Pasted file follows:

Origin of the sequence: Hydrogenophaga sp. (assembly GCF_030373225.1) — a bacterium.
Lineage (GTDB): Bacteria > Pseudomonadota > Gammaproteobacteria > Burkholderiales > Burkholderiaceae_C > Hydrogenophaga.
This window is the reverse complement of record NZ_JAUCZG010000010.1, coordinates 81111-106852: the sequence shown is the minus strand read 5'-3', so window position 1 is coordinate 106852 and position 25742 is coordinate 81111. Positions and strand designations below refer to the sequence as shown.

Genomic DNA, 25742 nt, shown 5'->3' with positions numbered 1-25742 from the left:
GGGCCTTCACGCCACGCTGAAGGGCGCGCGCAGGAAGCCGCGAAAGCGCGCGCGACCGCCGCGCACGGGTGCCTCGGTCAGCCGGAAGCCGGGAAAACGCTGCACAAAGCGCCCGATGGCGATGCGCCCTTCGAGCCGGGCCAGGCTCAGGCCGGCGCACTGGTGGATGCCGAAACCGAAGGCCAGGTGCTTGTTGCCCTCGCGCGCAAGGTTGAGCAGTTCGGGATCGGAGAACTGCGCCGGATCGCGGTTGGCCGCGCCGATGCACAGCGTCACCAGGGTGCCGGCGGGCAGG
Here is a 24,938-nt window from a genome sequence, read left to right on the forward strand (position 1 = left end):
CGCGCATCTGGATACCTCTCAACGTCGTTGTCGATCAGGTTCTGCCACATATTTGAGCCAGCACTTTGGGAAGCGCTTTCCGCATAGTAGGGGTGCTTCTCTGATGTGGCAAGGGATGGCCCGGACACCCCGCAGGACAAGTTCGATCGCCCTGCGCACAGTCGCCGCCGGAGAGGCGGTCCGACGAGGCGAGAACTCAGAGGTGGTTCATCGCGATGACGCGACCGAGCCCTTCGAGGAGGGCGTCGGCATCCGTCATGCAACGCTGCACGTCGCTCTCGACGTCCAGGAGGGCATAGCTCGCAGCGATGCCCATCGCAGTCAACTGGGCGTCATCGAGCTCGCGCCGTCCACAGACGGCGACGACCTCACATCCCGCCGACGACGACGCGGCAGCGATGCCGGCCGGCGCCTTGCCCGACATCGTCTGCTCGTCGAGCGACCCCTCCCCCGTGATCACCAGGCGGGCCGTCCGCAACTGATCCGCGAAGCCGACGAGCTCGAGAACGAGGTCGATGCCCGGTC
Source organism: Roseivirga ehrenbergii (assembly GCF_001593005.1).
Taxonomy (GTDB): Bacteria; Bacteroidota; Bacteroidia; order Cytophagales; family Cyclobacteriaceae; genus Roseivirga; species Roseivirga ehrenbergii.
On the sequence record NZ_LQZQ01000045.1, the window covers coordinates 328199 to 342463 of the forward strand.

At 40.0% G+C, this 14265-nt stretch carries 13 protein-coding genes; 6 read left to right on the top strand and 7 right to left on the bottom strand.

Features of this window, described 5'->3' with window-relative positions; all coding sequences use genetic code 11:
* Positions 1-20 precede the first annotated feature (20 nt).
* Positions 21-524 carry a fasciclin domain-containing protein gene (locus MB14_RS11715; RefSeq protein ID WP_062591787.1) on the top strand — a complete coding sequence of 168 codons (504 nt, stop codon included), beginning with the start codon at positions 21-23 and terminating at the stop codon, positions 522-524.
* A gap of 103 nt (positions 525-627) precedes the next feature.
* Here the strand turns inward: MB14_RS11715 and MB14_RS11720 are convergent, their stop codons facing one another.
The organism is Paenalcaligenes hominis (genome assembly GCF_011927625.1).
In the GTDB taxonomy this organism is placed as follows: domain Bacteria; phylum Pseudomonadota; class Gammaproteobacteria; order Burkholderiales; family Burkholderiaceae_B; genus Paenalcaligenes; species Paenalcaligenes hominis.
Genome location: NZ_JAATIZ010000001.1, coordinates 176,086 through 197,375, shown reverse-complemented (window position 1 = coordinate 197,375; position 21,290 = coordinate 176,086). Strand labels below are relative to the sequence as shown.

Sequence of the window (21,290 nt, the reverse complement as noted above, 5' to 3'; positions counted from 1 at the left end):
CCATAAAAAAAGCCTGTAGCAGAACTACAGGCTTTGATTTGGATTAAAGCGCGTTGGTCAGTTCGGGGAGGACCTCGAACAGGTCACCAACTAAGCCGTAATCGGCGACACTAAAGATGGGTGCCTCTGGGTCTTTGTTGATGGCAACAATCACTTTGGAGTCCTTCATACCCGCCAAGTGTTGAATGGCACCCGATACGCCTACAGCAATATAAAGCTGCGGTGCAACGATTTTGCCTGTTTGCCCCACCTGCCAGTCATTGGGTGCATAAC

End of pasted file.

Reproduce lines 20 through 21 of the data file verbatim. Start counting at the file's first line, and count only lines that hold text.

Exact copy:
Sequence of the window (21,290 nt, the reverse complement as noted above, 5' to 3'; positions counted from 1 at the left end):
CCATAAAAAAAGCCTGTAGCAGAACTACAGGCTTTGATTTGGATTAAAGCGCGTTGGTCAGTTCGGGGAGGACCTCGAACAGGTCACCAACTAAGCCGTAATCGGCGACACTAAAGATGGGTGCCTCTGGGTCTTTGTTGATGGCAACAATCACTTTGGAGTCCTTCATACCCGCCAAGTGTTGAATGGCACCCGATACGCCTACAGCAATATAAAGCTGCGGTGCAACGATTTTGCCTGTTTGCCCCACCTGCCAGTCATTGGGTGCATAAC